Others say that evidence is lost and witnesses die. But where there is an institution there is paperwork – mountains of paperwork. Thanks to recent trials in California, Oregon, and Hawaii – trials which were made possible by the legislative reforms we desperately need here in New York, tens of thousands of files documenting known or suspected abuse by priests, scout leaders, coaches, teachers, and volunteers have come to light. In addition, prosecutors in Pennsylvania filed additional charges against Penn State officials because MORE documentation was revealed at trial that showed administrators not only knew, but also discussed, Jerry Sandusky’s disturbing behavior.
Some say that if the Statute of Limitations is lifted, a flood of lawsuits will bankrupt institutions vital to the health of our communities. First - how can we justify allowing schools, sports programs, and – yes – religious institutions to escape liability when they repeatedly fail to take simple steps that would help prevent children from being raped? Moreover how can any institution that makes it easier for children to be raped be considered vital to the health of our society? Regardless, the likelihood of any institution being flooded by lawsuits would actually decrease if this bill were passed. Artificial time limits actually hinder the healing process and lead to more suits being filed because survivors risk losing their the ability to bring any action. Further, it disincentivises institutions from working proactively with survivors, advocates, and the experts who are best prepared to help them improve institutional reposnses to abuse. Why bother fixing a problem when they can stall and delay long enough to avoid all liability?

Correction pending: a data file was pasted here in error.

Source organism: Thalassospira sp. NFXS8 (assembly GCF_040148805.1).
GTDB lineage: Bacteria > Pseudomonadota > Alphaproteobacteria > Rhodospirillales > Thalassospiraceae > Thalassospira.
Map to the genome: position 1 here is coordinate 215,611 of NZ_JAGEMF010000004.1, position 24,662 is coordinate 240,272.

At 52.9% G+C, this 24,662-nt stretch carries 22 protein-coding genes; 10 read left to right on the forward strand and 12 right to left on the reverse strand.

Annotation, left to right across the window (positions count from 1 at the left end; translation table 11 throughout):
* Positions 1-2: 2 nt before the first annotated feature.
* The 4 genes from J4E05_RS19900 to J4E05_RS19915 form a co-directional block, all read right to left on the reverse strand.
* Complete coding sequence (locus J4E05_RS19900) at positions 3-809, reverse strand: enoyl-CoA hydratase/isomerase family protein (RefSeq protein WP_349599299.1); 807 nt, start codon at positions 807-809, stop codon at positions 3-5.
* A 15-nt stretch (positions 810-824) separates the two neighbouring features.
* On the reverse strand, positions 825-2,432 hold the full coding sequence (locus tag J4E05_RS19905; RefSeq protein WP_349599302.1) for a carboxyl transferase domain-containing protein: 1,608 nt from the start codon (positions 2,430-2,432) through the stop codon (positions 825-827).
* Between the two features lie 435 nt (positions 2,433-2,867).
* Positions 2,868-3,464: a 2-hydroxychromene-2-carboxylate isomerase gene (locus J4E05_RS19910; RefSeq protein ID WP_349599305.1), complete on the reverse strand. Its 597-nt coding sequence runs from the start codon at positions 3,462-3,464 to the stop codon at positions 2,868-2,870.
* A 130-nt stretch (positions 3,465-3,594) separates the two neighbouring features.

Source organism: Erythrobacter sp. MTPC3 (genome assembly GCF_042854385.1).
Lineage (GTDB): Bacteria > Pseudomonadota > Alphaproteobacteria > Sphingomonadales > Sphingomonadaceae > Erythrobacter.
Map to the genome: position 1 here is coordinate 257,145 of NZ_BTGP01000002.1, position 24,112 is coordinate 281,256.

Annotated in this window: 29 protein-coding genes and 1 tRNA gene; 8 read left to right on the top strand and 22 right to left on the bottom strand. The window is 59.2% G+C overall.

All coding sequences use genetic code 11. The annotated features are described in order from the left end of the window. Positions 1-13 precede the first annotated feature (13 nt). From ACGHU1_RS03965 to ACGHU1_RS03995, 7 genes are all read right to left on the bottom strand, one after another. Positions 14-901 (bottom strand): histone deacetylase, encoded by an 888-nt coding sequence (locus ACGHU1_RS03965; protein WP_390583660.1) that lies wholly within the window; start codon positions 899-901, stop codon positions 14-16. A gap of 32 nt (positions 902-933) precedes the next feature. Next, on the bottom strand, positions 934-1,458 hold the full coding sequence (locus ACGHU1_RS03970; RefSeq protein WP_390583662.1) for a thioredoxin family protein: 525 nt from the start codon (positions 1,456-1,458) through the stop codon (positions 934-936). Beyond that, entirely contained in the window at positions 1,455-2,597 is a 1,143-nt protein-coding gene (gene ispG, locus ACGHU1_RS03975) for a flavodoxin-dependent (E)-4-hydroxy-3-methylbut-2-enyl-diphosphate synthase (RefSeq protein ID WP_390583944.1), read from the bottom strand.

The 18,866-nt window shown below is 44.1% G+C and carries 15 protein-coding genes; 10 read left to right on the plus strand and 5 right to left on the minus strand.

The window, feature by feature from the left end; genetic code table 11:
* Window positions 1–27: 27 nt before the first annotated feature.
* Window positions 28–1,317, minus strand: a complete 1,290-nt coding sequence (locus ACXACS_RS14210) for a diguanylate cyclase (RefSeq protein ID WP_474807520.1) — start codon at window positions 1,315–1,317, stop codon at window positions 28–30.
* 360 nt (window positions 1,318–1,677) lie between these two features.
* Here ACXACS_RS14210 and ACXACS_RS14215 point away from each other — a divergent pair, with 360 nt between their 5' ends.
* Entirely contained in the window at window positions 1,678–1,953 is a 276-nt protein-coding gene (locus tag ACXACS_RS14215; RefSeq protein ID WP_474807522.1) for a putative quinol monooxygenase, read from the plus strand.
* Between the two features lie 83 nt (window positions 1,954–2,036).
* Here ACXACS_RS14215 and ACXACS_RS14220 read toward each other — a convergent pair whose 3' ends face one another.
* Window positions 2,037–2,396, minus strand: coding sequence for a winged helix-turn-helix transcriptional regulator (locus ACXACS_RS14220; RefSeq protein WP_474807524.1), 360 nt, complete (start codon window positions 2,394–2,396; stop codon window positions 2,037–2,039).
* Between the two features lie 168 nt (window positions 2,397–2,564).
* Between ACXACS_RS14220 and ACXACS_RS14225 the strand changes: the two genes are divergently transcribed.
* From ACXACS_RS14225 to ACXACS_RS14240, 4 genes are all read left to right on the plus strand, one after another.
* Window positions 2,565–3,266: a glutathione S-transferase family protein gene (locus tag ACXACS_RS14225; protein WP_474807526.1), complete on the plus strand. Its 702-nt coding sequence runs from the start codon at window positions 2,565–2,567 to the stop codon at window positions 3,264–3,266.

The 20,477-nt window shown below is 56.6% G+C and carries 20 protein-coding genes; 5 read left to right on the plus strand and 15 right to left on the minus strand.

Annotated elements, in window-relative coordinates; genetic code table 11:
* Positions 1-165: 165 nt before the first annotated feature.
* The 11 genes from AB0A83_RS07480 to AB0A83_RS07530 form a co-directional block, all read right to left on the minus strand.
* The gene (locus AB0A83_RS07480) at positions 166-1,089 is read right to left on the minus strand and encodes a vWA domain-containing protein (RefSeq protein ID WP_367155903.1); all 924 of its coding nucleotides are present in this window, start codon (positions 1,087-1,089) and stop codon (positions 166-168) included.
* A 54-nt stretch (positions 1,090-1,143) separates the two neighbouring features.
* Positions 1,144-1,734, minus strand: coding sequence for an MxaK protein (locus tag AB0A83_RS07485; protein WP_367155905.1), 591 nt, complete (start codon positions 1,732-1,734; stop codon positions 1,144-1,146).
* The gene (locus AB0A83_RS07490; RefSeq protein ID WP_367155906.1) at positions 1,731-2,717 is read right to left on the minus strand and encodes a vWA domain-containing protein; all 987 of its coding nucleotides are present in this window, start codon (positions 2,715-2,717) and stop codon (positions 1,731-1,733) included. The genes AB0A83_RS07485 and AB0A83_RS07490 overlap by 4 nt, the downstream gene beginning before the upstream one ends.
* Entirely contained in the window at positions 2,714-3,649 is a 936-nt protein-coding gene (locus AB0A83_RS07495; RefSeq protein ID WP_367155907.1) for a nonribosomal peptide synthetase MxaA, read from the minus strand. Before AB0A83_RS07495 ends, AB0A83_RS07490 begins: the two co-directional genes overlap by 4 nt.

The notion that surviviors are greedily seeking money is a gross insult, and it’s simply wrong. No amount of money can give me back what was taken from me, and no amount of money is worth the scrutiny, stigma, and viscious slander thrown at survivors who attempt to go to trial. Survivors want to heal, and we want to ensure that what was done to us does not happen to others. Many well-intentioned people mistakenly think that the very same institutions that harbor abusers can be counted on to fix themselves from within. Time after time after time victims have received empty promises from those in charge only to learn that the teacher who was transferred or the priest who was passed onto another parish has abused yet more children.
The time is long past for reform of these archaic, and tragically ill-informed statutes of limitation. We must open the doors of the courthouse to any survivor courageous enough to bring charges. People who sexually abuse children do not retire from molesting. Many of them continue to abuse and rape children right under our noses today. What sense does it make to demand an 8 year old take the stand against someone who committed the same crime decades ago against a survivor who has the evidence necessary for a conviction, and the courage and strength to withstand the pressures of a trial? It is only when we hear the victim’s voice that we can begin to right what is wrong. I urge you to support the survivors all around us. You can give us back our voices. By enacting laws attuned to our needs we can begin a healing process that will help not just surviors, but also our communities as well.
Thank you for your time and attention,
Christopher M. Anderson
Executive Director, MaleSurvivor